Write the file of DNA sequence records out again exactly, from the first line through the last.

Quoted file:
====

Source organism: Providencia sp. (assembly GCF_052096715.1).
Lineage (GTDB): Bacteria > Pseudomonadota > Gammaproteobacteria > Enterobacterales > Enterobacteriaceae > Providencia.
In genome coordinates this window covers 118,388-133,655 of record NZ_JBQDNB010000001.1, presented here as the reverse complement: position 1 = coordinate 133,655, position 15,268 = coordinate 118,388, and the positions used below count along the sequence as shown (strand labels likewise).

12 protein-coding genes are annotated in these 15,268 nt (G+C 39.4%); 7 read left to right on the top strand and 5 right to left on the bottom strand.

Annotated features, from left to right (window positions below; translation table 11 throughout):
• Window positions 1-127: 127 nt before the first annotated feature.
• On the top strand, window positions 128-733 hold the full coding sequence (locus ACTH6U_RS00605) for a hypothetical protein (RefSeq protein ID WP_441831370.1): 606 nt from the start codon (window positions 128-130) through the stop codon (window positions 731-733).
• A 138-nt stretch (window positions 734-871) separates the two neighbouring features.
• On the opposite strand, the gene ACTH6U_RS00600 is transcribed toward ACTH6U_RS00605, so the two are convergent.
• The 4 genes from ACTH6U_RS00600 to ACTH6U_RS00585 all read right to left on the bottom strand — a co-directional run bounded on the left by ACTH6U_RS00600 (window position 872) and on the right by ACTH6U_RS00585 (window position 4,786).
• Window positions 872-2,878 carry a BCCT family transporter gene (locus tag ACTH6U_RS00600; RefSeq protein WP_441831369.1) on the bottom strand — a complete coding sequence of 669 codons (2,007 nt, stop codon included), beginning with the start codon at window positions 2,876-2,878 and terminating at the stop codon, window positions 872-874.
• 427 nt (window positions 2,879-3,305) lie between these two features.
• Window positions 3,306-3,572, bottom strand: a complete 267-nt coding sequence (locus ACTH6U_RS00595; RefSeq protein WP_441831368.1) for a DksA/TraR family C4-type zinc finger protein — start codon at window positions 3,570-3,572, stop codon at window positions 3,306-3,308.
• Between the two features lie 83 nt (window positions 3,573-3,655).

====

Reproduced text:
Source organism: Providencia sp. (assembly GCF_052096715.1).
Lineage (GTDB): Bacteria > Pseudomonadota > Gammaproteobacteria > Enterobacterales > Enterobacteriaceae > Providencia.
In genome coordinates this window covers 118,388-133,655 of record NZ_JBQDNB010000001.1, presented here as the reverse complement: position 1 = coordinate 133,655, position 15,268 = coordinate 118,388, and the positions used below count along the sequence as shown (strand labels likewise).

12 protein-coding genes are annotated in these 15,268 nt (G+C 39.4%); 7 read left to right on the top strand and 5 right to left on the bottom strand.

Annotated features, from left to right (window positions below; translation table 11 throughout):
• Window positions 1-127: 127 nt before the first annotated feature.
• On the top strand, window positions 128-733 hold the full coding sequence (locus ACTH6U_RS00605) for a hypothetical protein (RefSeq protein ID WP_441831370.1): 606 nt from the start codon (window positions 128-130) through the stop codon (window positions 731-733).
• A 138-nt stretch (window positions 734-871) separates the two neighbouring features.
• On the opposite strand, the gene ACTH6U_RS00600 is transcribed toward ACTH6U_RS00605, so the two are convergent.
• The 4 genes from ACTH6U_RS00600 to ACTH6U_RS00585 all read right to left on the bottom strand — a co-directional run bounded on the left by ACTH6U_RS00600 (window position 872) and on the right by ACTH6U_RS00585 (window position 4,786).
• Window positions 872-2,878 carry a BCCT family transporter gene (locus tag ACTH6U_RS00600; RefSeq protein WP_441831369.1) on the bottom strand — a complete coding sequence of 669 codons (2,007 nt, stop codon included), beginning with the start codon at window positions 2,876-2,878 and terminating at the stop codon, window positions 872-874.
• 427 nt (window positions 2,879-3,305) lie between these two features.
• Window positions 3,306-3,572, bottom strand: a complete 267-nt coding sequence (locus ACTH6U_RS00595; RefSeq protein WP_441831368.1) for a DksA/TraR family C4-type zinc finger protein — start codon at window positions 3,570-3,572, stop codon at window positions 3,306-3,308.
• Between the two features lie 83 nt (window positions 3,573-3,655).